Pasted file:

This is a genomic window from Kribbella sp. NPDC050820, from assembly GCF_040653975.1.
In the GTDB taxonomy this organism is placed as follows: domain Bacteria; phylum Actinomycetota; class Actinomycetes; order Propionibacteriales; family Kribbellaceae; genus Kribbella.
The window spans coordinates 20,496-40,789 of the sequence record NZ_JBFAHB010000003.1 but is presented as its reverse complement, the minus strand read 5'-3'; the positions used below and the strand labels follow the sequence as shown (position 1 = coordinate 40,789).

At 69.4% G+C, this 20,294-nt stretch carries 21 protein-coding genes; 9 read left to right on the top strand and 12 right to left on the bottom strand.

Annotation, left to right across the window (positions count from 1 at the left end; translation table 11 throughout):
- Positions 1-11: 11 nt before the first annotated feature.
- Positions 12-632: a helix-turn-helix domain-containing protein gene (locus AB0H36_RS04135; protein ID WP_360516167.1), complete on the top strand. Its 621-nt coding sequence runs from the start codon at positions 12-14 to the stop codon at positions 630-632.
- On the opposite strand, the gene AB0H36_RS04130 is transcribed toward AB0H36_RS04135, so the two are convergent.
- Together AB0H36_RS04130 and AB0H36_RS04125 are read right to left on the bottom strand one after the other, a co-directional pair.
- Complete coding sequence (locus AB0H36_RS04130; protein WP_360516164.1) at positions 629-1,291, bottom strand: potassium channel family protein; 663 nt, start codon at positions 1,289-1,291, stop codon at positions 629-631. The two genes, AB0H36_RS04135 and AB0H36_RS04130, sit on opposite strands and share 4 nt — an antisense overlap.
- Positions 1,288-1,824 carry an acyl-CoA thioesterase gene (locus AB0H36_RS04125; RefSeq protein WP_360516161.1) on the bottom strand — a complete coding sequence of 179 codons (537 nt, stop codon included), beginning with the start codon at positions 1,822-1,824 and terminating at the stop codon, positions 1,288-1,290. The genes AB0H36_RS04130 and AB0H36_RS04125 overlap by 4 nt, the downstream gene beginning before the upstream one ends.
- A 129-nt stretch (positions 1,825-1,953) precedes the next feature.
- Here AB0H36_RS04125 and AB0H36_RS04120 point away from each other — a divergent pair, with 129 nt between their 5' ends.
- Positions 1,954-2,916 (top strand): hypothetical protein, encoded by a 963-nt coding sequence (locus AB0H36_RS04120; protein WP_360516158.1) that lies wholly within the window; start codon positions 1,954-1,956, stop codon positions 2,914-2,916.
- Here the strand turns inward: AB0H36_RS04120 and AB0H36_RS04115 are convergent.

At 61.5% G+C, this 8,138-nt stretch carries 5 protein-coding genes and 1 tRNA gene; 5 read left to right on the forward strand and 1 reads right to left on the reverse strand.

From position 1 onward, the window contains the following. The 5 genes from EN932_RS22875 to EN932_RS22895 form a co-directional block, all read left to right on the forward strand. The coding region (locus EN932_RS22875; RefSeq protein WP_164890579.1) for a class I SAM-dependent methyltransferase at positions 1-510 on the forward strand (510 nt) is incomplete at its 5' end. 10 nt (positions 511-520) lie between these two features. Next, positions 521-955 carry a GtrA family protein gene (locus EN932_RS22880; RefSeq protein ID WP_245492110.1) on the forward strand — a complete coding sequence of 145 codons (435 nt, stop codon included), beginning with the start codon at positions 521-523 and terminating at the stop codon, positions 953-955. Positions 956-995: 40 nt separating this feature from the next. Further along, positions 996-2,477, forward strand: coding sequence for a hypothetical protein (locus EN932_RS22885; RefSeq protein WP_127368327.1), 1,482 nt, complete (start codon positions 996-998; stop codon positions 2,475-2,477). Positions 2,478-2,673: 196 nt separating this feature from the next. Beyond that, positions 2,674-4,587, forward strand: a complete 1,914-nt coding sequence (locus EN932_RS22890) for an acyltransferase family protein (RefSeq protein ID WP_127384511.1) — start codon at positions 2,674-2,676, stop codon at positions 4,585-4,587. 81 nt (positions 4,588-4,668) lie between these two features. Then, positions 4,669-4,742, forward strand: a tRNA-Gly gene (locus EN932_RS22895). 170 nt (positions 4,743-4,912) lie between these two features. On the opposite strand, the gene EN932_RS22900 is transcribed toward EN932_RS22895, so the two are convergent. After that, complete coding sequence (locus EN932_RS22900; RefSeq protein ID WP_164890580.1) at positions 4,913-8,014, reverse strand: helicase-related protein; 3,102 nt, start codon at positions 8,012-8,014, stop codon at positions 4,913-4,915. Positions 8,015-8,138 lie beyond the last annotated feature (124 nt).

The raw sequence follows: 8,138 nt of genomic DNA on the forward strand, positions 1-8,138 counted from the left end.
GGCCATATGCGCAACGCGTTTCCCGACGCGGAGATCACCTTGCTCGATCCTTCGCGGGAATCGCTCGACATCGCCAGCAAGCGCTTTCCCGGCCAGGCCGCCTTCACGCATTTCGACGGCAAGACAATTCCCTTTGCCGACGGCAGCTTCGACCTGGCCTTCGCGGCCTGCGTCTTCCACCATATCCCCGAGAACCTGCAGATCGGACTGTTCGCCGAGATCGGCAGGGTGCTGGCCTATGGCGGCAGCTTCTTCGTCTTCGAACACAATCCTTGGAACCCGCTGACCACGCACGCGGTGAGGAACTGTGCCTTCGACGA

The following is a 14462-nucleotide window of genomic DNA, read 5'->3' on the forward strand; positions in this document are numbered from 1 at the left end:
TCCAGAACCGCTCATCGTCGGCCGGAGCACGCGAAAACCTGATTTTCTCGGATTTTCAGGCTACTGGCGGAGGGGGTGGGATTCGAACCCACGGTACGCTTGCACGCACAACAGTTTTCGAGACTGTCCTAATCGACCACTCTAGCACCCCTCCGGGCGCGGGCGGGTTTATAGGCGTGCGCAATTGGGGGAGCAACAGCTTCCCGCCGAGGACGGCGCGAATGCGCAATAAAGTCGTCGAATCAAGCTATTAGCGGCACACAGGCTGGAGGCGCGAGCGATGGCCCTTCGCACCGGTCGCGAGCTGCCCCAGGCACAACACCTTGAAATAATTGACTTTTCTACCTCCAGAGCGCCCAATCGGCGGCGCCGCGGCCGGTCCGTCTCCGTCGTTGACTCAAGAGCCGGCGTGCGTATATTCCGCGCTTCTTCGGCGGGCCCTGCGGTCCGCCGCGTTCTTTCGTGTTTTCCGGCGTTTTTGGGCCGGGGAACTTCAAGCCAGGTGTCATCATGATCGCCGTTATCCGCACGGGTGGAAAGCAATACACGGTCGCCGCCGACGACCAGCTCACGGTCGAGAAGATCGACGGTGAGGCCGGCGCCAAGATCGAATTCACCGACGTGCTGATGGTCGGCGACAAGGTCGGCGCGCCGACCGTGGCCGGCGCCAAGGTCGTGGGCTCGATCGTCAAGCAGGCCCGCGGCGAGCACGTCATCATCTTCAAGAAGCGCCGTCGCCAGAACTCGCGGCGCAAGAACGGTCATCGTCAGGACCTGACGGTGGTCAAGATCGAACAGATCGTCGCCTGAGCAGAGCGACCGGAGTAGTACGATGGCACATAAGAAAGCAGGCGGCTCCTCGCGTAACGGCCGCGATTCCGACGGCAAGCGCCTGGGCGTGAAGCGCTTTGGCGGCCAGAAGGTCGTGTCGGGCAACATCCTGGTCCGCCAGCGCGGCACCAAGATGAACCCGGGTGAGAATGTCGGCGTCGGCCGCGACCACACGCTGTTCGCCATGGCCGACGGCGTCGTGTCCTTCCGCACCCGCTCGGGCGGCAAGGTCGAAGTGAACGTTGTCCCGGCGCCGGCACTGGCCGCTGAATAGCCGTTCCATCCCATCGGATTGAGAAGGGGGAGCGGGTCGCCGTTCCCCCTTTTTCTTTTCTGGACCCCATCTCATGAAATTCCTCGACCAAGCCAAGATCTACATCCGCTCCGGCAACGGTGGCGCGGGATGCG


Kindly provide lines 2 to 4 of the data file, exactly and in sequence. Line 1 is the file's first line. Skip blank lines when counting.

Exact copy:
In the GTDB taxonomy this organism is placed as follows: domain Bacteria; phylum Actinomycetota; class Actinomycetes; order Propionibacteriales; family Kribbellaceae; genus Kribbella.
The window spans coordinates 20,496-40,789 of the sequence record NZ_JBFAHB010000003.1 but is presented as its reverse complement, the minus strand read 5'-3'; the positions used below and the strand labels follow the sequence as shown (position 1 = coordinate 40,789).

At 69.4% G+C, this 20,294-nt stretch carries 21 protein-coding genes; 9 read left to right on the top strand and 12 right to left on the bottom strand.